Jim Dale

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Jim Dale
DaleClose.jpg
Dale with his Barnum co-star Glenn Close performing Busker Alley, 2006
Born James Smith
(1935-08-15) 15 August 1935 (age 83)
Rothwell, Northamptonshire, England, UK
Occupation
  • Actor
  • lyricist
  • singer
  • comedian
  • voice actor
Years active 1951–present
Spouse(s)
Patricia Dale
(m. 1957; div. 1977)

Julia Schafler (m. 1980)
Children 4
Website Official site
Signature
Jim Dale Signature.png

Jim Dale, MBE (born James Smith; 15 August 1935) is an English actor, narrator, singer, director, and composer. In the United Kingdom, he is best known as a pop star of the 1960s who became a leading actor at the National Theatre. In the British film world he became one of the comedic icons in the Carry On series. In the United States, he is most recognised as a leading actor on Broadway, where he had roles in Scapino, Barnum, Candide and Me and My Girl, as well as for narrating all seven of the Harry Potter audiobooks in the American market (for which he received two Grammy Awards out of six nominations) and the ABC series Pushing Daisies (2007–2009); he also starred in the Disney film Pete's Dragon (1977). He was nominated for a BAFTA Award for portraying a young Spike Milligan in Adolf Hitler: My Part in His Downfall (1973).

As a lyricist, Dale was nominated for both an Academy Award and Golden Globe Award for the song "Georgy Girl", the theme for the 1966 film of the same name.

Early life

Dale was born James Smith to William Henry and Miriam Jean (née Wells) Smith in Rothwell, Northamptonshire.[1] He was educated at Kettering Grammar School. He trained as a dancer for six years, before his debut as a stage comic in 1951.[2] He did two years of national service in the Royal Air Force.[2][3]

Career

Music

As a songwriter, Dale is best remembered as the lyricist for the film theme "Georgy Girl", for which he was nominated for the Academy Award for Best Original Song[3] and the Golden Globe Award for Best Original Song in 1966. The song (performed by the Seekers) reached number 2 in the US Billboard Hot 100 chart the following year, it also made number 3 in Dale's native UK and Number 1 in Australia, going on to sell over 11 million records around the world. He also wrote lyrics for the title song of the films The Winter's Tale, Shalako, Twinky (Lola in the United States), and Joseph Andrews.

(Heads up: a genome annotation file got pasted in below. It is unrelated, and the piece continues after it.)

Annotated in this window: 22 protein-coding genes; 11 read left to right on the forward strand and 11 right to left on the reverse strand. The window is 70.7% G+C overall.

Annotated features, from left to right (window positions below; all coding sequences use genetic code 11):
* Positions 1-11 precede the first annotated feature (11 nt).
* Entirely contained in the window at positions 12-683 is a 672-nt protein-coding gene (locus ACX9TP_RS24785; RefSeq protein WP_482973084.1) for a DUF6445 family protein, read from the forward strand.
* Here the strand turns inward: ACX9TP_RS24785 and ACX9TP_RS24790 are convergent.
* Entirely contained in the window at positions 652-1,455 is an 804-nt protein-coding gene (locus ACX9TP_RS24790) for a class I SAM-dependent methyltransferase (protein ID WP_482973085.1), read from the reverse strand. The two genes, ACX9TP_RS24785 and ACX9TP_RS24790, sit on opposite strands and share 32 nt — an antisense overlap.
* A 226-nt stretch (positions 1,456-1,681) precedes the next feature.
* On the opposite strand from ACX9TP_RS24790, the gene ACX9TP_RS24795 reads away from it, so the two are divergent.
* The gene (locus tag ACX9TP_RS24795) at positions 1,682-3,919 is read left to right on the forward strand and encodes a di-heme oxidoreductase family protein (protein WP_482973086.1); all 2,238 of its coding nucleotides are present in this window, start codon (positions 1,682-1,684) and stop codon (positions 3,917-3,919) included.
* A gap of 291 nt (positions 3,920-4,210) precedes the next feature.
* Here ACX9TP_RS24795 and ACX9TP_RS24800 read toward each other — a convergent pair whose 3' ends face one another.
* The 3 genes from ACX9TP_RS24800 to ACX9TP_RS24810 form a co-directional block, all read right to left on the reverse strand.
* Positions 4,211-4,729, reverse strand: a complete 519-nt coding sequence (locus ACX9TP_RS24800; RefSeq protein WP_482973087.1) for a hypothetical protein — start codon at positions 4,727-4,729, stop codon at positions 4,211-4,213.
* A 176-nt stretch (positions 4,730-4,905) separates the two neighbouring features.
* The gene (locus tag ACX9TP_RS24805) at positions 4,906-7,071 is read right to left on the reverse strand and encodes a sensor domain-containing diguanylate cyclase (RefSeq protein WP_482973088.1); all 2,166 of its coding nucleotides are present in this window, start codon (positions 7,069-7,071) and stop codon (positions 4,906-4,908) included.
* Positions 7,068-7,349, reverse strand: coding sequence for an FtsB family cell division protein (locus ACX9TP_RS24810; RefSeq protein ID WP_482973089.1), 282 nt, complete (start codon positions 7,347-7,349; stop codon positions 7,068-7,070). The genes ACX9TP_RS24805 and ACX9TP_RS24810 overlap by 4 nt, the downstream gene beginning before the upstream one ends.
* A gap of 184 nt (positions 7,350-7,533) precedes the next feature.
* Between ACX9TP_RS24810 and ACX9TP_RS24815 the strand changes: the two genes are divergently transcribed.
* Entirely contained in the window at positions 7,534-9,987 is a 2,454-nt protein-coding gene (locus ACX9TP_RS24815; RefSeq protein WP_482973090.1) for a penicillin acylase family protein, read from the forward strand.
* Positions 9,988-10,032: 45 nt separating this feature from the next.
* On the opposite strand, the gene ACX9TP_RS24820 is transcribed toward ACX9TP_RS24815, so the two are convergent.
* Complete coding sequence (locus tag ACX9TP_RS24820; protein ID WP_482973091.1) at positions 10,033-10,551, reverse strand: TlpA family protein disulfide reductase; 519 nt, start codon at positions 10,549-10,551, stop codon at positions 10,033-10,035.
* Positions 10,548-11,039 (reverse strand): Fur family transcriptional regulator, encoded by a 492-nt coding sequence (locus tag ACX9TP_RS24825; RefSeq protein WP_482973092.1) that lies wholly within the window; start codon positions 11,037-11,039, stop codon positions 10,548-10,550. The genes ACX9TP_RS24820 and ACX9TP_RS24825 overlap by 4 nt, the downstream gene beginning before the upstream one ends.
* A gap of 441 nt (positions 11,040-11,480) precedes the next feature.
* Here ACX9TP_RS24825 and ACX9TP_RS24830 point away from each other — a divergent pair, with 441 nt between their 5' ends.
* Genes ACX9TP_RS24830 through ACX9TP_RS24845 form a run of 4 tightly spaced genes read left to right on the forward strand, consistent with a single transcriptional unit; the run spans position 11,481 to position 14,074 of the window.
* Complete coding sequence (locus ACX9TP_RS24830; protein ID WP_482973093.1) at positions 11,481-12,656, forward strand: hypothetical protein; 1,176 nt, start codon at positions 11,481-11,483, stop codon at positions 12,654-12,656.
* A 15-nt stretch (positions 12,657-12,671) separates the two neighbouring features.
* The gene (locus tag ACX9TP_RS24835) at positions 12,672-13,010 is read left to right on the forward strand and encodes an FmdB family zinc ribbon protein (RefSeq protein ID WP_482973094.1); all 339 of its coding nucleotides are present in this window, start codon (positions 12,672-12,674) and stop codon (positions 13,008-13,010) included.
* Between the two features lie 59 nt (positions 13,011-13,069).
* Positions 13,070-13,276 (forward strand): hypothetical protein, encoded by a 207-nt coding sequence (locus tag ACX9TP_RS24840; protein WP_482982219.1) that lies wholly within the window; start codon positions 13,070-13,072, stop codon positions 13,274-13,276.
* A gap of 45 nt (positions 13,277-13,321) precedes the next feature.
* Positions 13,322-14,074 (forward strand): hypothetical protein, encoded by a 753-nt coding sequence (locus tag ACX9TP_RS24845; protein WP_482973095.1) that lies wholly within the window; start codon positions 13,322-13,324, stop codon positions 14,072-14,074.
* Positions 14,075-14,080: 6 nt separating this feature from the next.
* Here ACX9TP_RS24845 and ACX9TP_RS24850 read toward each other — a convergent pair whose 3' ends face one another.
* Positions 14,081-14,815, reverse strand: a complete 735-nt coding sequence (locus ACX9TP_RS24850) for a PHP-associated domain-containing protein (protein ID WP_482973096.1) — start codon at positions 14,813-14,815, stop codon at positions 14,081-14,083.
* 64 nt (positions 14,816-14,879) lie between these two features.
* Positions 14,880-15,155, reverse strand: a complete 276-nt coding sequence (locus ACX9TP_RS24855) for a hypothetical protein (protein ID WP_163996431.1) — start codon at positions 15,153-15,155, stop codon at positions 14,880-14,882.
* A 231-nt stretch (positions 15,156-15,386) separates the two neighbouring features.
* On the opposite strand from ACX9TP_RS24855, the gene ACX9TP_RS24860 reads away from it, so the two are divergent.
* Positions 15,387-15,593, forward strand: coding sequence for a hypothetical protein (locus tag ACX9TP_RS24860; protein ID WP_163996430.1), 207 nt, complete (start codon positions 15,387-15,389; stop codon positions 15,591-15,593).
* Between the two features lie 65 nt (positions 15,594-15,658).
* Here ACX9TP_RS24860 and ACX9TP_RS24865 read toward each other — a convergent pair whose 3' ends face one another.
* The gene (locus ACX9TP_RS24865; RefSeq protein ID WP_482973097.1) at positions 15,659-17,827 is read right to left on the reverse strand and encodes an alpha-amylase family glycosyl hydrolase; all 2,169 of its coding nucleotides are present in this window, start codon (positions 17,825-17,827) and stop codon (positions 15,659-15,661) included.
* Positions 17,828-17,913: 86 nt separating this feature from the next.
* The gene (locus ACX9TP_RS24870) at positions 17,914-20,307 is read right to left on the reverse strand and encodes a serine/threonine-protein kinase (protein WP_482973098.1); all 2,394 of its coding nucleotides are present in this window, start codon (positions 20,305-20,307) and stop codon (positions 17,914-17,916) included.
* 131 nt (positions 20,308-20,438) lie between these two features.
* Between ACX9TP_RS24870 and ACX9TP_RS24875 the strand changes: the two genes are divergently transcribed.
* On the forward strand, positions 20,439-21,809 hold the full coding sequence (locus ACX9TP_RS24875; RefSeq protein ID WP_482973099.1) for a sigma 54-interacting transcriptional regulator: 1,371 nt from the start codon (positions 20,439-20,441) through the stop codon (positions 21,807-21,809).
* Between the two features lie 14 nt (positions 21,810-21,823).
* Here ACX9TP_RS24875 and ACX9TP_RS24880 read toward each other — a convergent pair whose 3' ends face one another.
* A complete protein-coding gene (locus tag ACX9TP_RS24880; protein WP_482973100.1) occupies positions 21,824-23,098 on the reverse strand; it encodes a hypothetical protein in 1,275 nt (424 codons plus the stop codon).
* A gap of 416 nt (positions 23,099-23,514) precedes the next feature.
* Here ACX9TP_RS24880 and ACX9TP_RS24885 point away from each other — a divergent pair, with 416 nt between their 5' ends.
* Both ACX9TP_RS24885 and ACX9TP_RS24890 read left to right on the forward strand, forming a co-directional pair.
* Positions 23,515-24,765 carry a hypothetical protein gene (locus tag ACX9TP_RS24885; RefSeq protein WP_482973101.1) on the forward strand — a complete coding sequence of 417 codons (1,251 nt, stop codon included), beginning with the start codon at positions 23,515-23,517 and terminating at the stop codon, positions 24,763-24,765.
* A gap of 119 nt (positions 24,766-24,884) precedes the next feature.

At the age of 22 he became the first pop singer to work with George Martin, who produced all his hit records. Several of his songs entered the UK Singles Chart, including "Be My Girl" (1957, UK No.2), "Just Born (To Be Your Baby)" (1958, UK No.27), "Crazy Dream" (1958, UK No. 24) and "Sugartime" (1958, UK No. 25).[4]

In 1957, Dale was one of the presenters on BBC Television's Six-Five Special.[2] He also wrote and recorded the song "Dick-a-Dum-Dum (King's Road)", which became a hit for Des O'Connor in 1969.[5]

Film

Dale's film debut was in Six Five Special (1958), a spin-off from the BBC TV series of the same name.[6] This film was also released under the name 'Calling All Cats'. He then had a tiny role as a trombone player[7] who thwarts orchestral conductor Kenneth Williams in the comedy Raising the Wind (1961). However, he is best known in Britain for his appearances in eleven Carry On films,[3] a long-running series of comedy farces, generally playing the hapless romantic lead. His Carry On career began in small roles: first as an expectant father in Carry On Cabby (1963), and was followed by Carry On Jack (1963). From Carry On Spying (1964) onwards, his roles were more substantial. Following Carry On Cleo (1964), his first principal role was Carry On Cowboy (1965), set in the Wild West, where he played an immigrant English sanitary engineer called Marshall P. Knutt who is mistakenly hired as a police marshal. Then came Carry On Screaming! (1966),[2] Don't Lose Your Head (1966), Follow That Camel (1967), Carry On Doctor (1967), Carry On Again Doctor (1969) and the 1992 revival Carry On Columbus.